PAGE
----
Limb Loss Definitions
italicized words have corresponding definitions
AAOP (American Academy of Orthotists and Prosthetists): As a professional society of orthotists and prosthetists, the AAOP is dedicated to promoting professionalism and advancing the standards of patient care through education, literature, research, advocacy and collaboration.
ABC (American Board of Certification): The ABC was formed in 1948 by a group of concerned practitioners and orthopedic surgeons who recognized the Orthotist/Prosthetist as an integral part of the rehabilitative team responsible for returning the patient to a productive and meaningful life.
abduction: Motion of a limb or body part away from the median plane of the body. The resulting effect can cause problems with proper gait and/or ambulation and may prolong the rehabilitation process, especially in cases of lower extremity limb loss—adduction is its opposite.
ablation: Removal of a body part and/or its function by way of surgery, morbid process or traumatic occurrence.
Amputee Coalition (Amputee Coalition of America): The Amputee Coalition was founded in 1986 and incorporated in 1989. The Amputee Coalition seeks to reach out to and empower people affected by limb loss to achieve their full potential through education, support and advocacy, and to promote limb loss prevention.
accessible: Something that is easily and safely approached, entered and/or operated by a person with a disability (i.e., site, facility, work environment, service, or program).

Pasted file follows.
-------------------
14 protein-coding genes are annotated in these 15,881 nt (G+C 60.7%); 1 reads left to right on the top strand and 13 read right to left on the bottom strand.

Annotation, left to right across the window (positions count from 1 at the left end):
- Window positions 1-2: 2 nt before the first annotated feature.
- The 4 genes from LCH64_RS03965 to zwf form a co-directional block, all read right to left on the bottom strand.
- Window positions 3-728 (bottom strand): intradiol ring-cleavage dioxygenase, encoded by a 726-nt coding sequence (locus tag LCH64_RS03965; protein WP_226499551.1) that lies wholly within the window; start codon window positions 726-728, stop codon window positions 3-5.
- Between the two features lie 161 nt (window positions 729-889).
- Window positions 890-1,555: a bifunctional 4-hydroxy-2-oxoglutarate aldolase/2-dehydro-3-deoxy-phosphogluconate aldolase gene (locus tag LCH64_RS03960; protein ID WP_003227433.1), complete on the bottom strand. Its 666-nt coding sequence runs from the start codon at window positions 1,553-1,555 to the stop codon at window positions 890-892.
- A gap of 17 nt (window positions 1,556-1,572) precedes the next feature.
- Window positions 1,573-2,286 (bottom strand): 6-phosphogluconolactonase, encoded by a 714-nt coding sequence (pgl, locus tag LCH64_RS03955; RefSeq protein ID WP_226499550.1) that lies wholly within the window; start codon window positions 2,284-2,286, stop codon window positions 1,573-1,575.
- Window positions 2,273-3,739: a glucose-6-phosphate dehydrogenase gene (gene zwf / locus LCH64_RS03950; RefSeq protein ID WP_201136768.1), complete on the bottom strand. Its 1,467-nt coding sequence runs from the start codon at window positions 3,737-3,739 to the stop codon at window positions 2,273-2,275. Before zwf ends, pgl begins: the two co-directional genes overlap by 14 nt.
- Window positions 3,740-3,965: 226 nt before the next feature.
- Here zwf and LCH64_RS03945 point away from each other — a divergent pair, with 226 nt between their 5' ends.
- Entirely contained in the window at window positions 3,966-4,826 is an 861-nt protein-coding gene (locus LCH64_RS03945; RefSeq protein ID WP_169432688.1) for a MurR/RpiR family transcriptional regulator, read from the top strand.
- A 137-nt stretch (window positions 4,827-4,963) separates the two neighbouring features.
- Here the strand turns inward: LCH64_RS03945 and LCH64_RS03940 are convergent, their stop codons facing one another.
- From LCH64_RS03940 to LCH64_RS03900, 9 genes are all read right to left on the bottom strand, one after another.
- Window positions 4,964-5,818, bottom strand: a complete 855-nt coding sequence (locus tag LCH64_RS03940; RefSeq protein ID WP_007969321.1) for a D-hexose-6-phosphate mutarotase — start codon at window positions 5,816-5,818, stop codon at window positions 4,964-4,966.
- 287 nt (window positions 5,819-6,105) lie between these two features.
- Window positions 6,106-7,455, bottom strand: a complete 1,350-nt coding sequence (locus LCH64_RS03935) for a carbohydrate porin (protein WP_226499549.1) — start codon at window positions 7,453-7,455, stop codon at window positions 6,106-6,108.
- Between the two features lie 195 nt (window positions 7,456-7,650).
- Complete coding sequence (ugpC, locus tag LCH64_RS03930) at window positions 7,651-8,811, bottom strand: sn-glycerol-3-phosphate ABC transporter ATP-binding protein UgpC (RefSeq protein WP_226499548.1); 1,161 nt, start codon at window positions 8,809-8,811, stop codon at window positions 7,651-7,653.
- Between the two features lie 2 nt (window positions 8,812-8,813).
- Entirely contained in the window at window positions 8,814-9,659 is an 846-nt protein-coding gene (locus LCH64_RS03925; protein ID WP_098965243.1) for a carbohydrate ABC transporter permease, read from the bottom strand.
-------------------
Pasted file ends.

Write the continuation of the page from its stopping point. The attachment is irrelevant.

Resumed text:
acquired amputation: The surgical removal of a limb(s) due to complications associated with disease or trauma.
acupuncture: An ancient Asian mode of therapy used to cure disease or relieve pain; the process employs long, thin needles that are inserted into the body at specific points.
ADA: The Americans with Disabilities Act was enacted in 1990 and prohibits discrimination on the basis of disability in employment; to be protected by this Act, one must have a disability or have a relationship or association with an individual with a disability.
adherent scar tissue: Usually formed during the healing process, the scar tissue sticks to underlying tissue such as muscle, fascia or bone and may cause pain or lessen the ability for a full range of motion; it also can limit proper fit of the socket. Massage techniques can be employed to combat irritation and/or inflammation, working to soften the hardened tissue.